Sign Language vs Oralism

When you scroll through your various social media feeds, you are likely to come across some banal, mundane, and even interesting articles or comments. As I was scrolling through my personal Facebook feed a while ago, I came across a post from British Deaf News that struck me by surprise. Of course, I had to click on it (otherwise I wouldn’t be sat here now writing this post) and it took me to an article titled “The strange reason why deaf children aren’t taught Sign Language.

Now, before I read anything, what instantly struck me was the word choice.

What reason for not teaching any variation of Sign Language is “strange?”

On finally reading the entire article, I discovered that “strange” doesn’t come into it.

The reason behind the journalist’s word choice stemmed from this – the realisation that the inventor Alexander Graham Bell was instrumental in changing how we view deafness, as well as inventing the telephone. Along with educators at the 1880 Milan Conference, he was in favour of teaching d/Deaf children through oralism and banning Sign Language in education.

As a son and husband to Deaf women, he believed that speech and oralism was the way forward; mainstreaming anyone who was d/Deaf into society would provide him or her with greater prospects, and more importantly, by mixing with the Hearing, they would be less likely to pass on any hereditary deafness. His views on eugenics and deafness are still felt to this day with the Alexander Graham Bell Association for the deaf and hard of hearing.

Of course, I cannot speak for everyone, but for people who know about d/Deaf Culture and history, it is an important reason that still has some repercussions today, notably, the promotion of speech over sign language.

The reality is that 90 percent of d/Deaf children are born to Hearing parents and families, who have little to no prior knowledge of deafness or how to communicate with the d/Deaf.[1]

Not wanting to alienate their child from their own culture and language, many parents of d/Deaf children are advised to provide them with Hearing Aids, and Cochlear Implants (if suitable) and influence them to speak. This may come gradually or with speech and language therapy.

Nonetheless, this is solely one way of providing their children with language. They don’t realise that Sign Language is also acceptable and even more beneficial, because as well as promoting bilingualism, it gives the children a natural language, and more importantly a culture that won’t treat them as an “other” in a world that is predominantly Hearing.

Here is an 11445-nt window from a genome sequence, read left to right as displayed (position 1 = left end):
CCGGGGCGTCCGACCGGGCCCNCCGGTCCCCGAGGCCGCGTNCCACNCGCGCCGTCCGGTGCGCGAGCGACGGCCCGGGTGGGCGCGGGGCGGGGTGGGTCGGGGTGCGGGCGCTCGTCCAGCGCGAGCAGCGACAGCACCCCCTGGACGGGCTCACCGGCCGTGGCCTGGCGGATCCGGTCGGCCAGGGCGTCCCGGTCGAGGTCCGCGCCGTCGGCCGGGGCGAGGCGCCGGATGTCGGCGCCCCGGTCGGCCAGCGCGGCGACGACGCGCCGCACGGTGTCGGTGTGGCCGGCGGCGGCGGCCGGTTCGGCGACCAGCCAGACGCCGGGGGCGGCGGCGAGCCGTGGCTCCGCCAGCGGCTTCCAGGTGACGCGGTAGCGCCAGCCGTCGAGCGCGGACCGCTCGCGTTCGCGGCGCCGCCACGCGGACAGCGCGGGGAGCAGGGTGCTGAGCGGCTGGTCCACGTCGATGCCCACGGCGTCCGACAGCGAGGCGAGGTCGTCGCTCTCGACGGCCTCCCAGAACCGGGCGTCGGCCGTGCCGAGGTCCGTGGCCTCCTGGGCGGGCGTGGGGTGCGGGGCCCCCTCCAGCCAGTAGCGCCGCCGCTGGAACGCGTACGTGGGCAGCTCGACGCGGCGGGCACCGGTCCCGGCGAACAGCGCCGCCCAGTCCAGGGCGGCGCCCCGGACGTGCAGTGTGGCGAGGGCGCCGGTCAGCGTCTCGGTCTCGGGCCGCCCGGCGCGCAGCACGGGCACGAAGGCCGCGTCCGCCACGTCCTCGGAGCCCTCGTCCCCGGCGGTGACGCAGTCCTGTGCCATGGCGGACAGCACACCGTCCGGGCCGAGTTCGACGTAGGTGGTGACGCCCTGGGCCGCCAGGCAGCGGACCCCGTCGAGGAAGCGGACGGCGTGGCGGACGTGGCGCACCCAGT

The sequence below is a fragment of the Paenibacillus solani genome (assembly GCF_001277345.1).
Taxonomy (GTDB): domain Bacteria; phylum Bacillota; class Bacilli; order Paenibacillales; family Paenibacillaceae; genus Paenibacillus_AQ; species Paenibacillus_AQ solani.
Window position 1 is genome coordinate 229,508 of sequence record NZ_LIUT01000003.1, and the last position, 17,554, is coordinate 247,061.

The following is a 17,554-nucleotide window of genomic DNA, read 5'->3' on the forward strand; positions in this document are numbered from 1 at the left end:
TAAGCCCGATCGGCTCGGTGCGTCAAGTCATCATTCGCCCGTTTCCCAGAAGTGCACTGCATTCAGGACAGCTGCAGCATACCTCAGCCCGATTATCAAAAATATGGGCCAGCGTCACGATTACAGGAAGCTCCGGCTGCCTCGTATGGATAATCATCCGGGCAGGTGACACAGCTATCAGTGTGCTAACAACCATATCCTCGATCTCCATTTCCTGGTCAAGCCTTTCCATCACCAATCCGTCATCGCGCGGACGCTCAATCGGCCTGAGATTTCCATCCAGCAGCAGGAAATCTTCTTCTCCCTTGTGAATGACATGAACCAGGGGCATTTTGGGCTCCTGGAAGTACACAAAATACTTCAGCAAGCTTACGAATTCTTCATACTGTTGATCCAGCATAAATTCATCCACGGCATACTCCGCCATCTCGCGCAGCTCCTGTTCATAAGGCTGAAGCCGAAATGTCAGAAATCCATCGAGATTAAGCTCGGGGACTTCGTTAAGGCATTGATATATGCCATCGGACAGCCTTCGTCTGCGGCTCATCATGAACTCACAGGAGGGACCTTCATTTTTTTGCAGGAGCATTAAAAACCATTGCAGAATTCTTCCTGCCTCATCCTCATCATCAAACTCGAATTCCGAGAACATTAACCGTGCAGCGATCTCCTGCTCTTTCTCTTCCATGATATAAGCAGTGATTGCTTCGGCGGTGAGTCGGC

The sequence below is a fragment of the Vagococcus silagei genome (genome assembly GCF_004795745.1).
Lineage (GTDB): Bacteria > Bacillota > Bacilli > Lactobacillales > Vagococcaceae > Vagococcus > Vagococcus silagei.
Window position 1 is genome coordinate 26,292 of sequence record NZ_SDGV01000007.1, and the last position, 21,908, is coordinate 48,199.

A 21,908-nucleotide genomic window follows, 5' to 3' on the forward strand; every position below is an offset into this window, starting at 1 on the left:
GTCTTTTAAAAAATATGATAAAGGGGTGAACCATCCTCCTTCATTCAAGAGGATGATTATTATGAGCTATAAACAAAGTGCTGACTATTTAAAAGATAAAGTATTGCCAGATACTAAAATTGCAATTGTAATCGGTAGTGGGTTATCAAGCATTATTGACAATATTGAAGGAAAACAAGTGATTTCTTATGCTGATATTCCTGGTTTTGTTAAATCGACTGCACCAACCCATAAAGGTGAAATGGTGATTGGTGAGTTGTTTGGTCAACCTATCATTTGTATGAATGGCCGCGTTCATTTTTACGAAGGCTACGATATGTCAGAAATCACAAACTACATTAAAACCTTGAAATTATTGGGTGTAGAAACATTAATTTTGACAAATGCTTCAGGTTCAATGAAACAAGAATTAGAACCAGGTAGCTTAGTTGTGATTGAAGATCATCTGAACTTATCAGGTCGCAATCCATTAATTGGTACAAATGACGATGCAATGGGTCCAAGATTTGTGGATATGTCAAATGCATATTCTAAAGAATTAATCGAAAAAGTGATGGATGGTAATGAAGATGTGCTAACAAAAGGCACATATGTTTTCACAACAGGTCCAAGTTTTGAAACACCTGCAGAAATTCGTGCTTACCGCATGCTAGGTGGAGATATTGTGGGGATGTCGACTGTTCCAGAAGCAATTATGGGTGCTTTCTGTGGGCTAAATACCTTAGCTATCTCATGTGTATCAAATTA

I think the journalist, however, chose her words right when she said not learning Sign Language is a form of “language deprivation.” I am a staunch advocate of bilingualism and Sign Language learning, and I believe choosing to give both speech and Sign Language to children does no harm in the long run. In the future, they might prefer speech, sign language, or both, and by giving them that choice at an earlier age means that they can reach a greater level of fluency in whatever language they eventually choose. Although with the number of Sign Language classes provided, that is not to say Sign Language cannot be acquired later on! The beauty of it is that such a way is possible!!

Also, bilingualism doesn’t mean that both languages have to be spoken. In fact, you can argue that every d/Deaf person who signs is bilingual. My sister doesn’t speak but she is bilingual because she communicates through British Sign Language and English – the English just happens to be written English instead.


I don’t think that the “sign language vs oralism” discussion/debate will ever end, but it is one that defines how we perceive deafness and the wider world. I don’t vocalise my own beliefs as if they are a platitude. I’m not campaigning to promote Sign Language over spoken language. I’m just hoping that one day, both forms of communication are given the same legal and official standing and equality.

Perhaps when Britain, the USA and other countries give Sign Language legal protection and official language status, as well as providing awareness, we will see a change.

[1] Statistic was taken from the UK’s National Deaf Children’s Society (NDCS), but it seems the percentage is fairly international too.

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